"The violation of § 544(e) here is patent," AT&T asserts. "The technologies used by TCI today indisputably cannot provide interconnection and access for multiple ISPs. ... The Ordinances prohibit, condition, and restrict the existing technology that TCI uses today, that it plans to use in the future, and that does not support access to multiple parties. Thus, TCI would be 'prohibited' by the Ordinances from using its chosen transmission technology if it offered cable modem service."
Third, AT&T argues that "In Title VI, Congress adopted specific, narrowly defined 'must carry' and other specific access requirements that set aside particular numbers of cable system channels for particular kinds of programming." But, AT&T continues that "Section 541(c) provides that a 'cable system shall not be subject to regulation as a common carrier or utility by reason of providing any cable service.' "
"The Ordinances violate this prohibition. They subject TCI to a forced access requirement 'by reason of' its provision of the TCI@Home cable service, and courts have uniformly held that a requirement that a cable system carry the programs or services of a specified category of users is a prohibited common carrier regulation."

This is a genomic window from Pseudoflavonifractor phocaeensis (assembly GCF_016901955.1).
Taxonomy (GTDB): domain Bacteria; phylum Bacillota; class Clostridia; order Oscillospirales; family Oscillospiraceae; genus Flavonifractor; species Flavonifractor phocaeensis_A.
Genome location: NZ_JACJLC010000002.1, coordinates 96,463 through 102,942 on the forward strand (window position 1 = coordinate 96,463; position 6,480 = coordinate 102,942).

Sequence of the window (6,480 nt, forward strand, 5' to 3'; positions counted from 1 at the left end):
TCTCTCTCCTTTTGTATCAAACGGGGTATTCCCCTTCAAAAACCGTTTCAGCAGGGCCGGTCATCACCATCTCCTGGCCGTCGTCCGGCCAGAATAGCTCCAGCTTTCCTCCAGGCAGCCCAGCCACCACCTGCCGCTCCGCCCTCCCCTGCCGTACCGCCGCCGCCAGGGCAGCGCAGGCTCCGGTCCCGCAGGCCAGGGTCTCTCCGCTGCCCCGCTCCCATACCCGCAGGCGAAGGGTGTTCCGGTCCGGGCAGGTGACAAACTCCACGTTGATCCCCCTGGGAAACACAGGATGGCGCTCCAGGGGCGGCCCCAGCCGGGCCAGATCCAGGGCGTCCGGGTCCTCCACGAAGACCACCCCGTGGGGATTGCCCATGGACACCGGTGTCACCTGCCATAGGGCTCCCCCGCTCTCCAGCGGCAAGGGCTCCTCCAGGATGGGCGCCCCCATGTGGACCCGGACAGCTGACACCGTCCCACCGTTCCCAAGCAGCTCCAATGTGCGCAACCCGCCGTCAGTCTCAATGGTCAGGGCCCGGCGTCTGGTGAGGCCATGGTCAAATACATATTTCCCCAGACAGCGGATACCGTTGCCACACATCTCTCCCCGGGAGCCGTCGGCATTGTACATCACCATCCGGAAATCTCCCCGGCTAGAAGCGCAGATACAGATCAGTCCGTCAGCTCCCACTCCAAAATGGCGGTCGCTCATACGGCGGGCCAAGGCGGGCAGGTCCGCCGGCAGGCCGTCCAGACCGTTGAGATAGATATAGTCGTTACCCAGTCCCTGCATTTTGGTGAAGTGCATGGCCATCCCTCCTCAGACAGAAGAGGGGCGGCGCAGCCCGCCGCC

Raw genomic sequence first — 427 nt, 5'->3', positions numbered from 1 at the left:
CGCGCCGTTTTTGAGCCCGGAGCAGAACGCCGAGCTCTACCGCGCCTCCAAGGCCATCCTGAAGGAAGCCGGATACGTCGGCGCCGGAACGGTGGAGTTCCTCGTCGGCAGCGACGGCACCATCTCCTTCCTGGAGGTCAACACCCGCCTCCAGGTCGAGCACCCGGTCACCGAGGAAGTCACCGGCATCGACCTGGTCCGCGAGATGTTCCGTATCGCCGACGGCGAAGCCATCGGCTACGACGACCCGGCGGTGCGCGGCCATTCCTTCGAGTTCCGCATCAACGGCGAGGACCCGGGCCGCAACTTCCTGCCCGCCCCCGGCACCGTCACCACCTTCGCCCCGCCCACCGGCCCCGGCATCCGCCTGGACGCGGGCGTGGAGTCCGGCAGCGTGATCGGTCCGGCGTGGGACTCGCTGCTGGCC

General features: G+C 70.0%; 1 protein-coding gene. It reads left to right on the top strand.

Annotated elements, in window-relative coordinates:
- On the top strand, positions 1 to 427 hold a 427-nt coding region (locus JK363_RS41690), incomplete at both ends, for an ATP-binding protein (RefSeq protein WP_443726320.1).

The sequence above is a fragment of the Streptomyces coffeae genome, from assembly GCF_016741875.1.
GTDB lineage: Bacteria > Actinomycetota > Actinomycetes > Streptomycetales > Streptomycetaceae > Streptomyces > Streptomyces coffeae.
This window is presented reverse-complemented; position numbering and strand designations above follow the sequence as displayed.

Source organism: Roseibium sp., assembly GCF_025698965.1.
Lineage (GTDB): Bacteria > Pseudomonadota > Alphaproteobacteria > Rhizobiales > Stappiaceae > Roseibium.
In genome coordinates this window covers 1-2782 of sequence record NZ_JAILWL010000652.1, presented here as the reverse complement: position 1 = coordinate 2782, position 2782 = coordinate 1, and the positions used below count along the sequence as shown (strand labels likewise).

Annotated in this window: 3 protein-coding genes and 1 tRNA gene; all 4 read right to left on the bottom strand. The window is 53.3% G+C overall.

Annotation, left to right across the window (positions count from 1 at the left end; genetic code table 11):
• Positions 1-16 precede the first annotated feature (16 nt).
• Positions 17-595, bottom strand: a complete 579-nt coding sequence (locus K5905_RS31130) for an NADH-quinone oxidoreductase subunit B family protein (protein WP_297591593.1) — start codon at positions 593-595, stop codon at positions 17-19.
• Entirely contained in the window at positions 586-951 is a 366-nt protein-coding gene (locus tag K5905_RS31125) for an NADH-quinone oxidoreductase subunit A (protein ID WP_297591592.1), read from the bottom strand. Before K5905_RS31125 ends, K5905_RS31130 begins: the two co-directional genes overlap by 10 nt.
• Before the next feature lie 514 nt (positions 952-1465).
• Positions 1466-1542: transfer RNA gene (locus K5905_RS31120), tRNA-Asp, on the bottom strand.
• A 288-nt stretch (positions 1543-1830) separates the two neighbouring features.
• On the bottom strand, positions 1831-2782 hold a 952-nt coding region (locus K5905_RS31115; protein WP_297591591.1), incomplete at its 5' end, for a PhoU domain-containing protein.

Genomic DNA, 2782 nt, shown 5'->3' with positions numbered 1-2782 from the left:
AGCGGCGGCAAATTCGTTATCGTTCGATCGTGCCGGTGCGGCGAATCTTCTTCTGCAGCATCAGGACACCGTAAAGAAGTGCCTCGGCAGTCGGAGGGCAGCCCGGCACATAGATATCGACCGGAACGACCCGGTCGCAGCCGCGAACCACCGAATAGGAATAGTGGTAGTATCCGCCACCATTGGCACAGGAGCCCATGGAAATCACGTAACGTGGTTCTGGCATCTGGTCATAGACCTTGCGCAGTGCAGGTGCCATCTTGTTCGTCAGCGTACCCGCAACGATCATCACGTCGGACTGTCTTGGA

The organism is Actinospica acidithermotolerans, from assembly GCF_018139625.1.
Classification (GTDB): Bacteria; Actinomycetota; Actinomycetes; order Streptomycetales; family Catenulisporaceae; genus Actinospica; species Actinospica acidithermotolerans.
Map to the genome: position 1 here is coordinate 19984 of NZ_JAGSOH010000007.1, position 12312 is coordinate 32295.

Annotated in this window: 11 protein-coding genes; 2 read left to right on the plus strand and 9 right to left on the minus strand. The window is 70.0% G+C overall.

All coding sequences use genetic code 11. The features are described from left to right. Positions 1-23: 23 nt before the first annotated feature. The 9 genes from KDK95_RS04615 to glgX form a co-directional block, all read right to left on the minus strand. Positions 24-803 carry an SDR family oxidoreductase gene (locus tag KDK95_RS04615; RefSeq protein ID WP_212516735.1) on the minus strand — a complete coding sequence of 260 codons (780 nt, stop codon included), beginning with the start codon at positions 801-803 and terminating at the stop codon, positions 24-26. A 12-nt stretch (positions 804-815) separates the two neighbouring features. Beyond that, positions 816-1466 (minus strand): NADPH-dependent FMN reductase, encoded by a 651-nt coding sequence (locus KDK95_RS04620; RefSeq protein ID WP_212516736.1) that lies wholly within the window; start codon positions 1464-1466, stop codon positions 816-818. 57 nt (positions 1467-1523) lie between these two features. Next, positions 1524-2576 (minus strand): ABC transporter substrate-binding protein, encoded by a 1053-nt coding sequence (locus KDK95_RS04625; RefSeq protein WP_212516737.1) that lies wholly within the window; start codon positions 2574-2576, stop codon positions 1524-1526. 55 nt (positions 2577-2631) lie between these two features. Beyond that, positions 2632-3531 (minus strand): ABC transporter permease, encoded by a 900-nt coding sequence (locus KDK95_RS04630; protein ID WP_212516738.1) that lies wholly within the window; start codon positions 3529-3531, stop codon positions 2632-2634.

Fourth, AT&T argues that "Section 544(f)(1) provides that '[a]ny Federal agency, State, or franchising authority may not impose requirements regarding the provision or content of cable services, except as expressly provided in [Title VI].' "
"The Ordinances expressly condition TCI’s provision of the TCI@Home cable service to its Portland-area customers on TCI’s “agreement” to supply unaffiliated ISPs with a direct connection to the cable system on nondiscriminatory terms. In other words, TCI’s “provision” of the TCI@Home cable service and any other interactive online cable services triggers the Ordinances’ forced access requirements. That violates the plain terms of § 544(f)(1)."
AT&T also advances several more tenuous constitutional arguments.
The industry amicus briefs follow AT&T's arguments, although not in as much detail. Hands Off the Internet (HOTI) is a public advocacy group which has filed an amicus curiae brief with the Ninth Circuit. It likewise argues that the Cable Act preempts local action. AT&T is the most prominent of the 16 members of HOTI.